He finished high school in Whanganui, and attended Massey University in Palmerston North. Aged 23 he moved back to Sri Lanka, where he played bass guitar in rock bands and began a career in advertising. He lived in London and then Singapore before settling with his wife back in Colombo, where the couple have two children – an eight-year-old daughter and five-year-old son. In recent years he has worked freelance, balancing copywriting with his fiction.

2022 has been yet another politically turbulent year in Sri Lanka. In July “the whole nation got onto the street and took over the state buildings” – there is video footage of protestors using the gym and swimming pool in the presidential residence – “and drove away a president”. A financial crisis, in which fuel and gas were sparse, and people were reportedly waiting ten days in line to fill their cars with petrol, emerged. It’s a desperate economic situation, Karunatilaka said, in which “we’re borrowing more money to pay off more debts”. Poverty is rising, as is crime. But it is nowhere near as devastating as the atrocities of the civil war.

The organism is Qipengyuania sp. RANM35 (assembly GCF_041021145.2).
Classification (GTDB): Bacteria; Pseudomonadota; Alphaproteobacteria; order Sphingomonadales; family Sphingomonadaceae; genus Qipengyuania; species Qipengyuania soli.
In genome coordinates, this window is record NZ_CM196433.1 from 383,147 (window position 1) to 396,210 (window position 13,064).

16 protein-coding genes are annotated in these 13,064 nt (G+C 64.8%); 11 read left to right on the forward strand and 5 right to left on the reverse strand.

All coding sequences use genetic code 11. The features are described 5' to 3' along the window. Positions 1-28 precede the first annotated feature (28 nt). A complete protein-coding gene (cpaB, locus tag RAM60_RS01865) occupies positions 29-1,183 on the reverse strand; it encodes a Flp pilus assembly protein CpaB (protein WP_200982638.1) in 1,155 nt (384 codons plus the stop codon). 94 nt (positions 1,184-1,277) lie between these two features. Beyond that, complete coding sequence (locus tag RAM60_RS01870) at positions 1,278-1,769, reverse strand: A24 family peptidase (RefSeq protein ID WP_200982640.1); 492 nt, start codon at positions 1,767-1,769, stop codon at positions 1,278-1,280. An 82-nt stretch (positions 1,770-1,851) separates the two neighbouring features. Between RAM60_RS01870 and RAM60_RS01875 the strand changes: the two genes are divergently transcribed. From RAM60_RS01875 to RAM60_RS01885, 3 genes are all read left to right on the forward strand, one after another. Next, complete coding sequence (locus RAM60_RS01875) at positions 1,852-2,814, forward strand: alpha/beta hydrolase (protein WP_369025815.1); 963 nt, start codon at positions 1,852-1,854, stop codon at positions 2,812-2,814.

In The Seven Moons, Maali’s insistence on bearing witness to horrific acts – and in photographing them, so that the culture will be unable to forget – leads to his death. Following the attack on Salman Rushdie, a former Booker Prize-winner, in August this year, conversations on the importance of freedom of speech in literature have re-emerged.